WASHINGTON _ The House Judiciary subcommittee on Courtsand Intellectual Property has reported on to full committee a bill (HR587) that would make it easier for biotechnology firms to obtainpatents for novel processes.

The subcommittee on May 16 _ without debate and by unanimousvote _ reported to the full committee the bill as introduced bySubcommittee Chairman Carlos Moorhead (R-Calif.). The samelegislation is expected to be introduced in the Senate by SenateJudiciary Committee Chairman Orrin Hatch (R-Utah).

When a Senate bill emerges it will mark the "first time that we haveidentical bills on both sides of Capitol Hill," Chuck Ludlum,Biotechnology Industry Organization lobbyist, told BioWorld. Inprevious Congresses, "we were whipsawed because significantlydifferent versions passed the House and Senate. Never before havewe had the same version in both houses," he said.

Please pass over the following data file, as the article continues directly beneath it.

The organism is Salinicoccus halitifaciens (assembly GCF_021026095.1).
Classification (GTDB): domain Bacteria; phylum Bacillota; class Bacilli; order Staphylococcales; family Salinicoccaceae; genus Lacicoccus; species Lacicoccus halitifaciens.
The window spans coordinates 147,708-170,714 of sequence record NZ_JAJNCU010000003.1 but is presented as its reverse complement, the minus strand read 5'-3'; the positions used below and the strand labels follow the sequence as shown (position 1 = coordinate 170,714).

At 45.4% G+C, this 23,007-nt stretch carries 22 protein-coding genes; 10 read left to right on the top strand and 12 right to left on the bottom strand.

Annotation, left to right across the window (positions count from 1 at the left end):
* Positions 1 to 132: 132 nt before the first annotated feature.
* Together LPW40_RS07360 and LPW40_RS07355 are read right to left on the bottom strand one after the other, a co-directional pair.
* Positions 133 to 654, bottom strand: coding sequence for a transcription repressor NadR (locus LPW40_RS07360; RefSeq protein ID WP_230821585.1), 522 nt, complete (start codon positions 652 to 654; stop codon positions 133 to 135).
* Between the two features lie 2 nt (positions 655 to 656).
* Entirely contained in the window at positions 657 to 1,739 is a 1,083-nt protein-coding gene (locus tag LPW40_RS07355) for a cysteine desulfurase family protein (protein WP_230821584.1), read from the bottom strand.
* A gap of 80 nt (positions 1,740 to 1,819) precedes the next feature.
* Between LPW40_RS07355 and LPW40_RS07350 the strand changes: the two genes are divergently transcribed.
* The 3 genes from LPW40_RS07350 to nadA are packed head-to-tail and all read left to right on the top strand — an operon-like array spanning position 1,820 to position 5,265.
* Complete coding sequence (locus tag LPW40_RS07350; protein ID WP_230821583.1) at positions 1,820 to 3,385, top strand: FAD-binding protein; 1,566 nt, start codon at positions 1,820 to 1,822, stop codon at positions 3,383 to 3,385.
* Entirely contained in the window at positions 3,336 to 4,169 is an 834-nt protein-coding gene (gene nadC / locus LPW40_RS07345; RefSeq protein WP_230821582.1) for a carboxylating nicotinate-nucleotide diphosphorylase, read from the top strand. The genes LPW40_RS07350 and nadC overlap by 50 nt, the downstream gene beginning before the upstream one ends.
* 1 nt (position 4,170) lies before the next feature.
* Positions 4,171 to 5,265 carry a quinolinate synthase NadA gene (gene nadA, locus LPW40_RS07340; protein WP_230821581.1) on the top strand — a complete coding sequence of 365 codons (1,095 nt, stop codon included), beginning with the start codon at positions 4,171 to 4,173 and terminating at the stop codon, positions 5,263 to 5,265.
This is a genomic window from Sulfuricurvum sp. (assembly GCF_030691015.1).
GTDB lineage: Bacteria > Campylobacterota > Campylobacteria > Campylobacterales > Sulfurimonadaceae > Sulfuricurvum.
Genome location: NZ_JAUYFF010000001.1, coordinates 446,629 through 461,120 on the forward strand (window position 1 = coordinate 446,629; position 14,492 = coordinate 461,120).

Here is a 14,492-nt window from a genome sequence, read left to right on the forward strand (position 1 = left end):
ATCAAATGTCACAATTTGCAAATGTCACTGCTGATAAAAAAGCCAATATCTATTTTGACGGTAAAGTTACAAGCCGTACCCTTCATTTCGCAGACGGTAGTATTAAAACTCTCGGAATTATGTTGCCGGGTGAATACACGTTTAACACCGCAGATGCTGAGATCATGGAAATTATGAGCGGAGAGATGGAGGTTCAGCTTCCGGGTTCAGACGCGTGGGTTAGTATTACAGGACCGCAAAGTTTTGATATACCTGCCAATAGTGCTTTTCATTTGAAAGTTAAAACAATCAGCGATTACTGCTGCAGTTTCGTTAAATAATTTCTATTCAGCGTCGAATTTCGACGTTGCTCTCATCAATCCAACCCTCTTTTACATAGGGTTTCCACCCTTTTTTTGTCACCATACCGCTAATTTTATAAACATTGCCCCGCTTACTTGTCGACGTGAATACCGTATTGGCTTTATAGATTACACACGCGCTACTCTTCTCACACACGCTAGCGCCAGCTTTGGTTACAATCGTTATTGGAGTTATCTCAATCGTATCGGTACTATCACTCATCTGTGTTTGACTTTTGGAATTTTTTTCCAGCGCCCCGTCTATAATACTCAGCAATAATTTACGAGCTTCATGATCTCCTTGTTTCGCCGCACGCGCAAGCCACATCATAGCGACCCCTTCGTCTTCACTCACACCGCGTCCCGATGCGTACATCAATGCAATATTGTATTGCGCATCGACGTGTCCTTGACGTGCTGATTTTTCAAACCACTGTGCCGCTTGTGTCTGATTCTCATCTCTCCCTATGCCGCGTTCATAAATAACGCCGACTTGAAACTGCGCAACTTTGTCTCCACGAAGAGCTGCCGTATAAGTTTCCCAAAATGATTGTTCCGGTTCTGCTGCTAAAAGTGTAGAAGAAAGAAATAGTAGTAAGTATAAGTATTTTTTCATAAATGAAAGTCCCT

The subcommittee bill overturns a 1985 U.S. Circuit Court ofAppeals decision that rejected a U.S. Patent and Trademark Office(PTO) procedure for patenting chemical processes. The applicantsfor the patent had argued on appeal that while the patentable processwas "obvious" and thus could not be patented, the material involvedwas novel and that the end product was novel and should be eligiblefor a patent.

The court ruled that the development of a patented product did notautomatically ensure the novel nature of the process or the awardingof a process patent.

Moorhead argued that the legislation is necessary because the courtruling on process as differentiated from product has resulted in theapplication of inconsistent criteria by the PTO. This weakness in thepatent process also leaves U.S. biotech firms vulnerable to overseascompetitors who have stronger patent protections, according toMoorhead. n

-- Michele L. Robinson Washington Editor

(c) 1997 American Health Consultants. All rights reserved.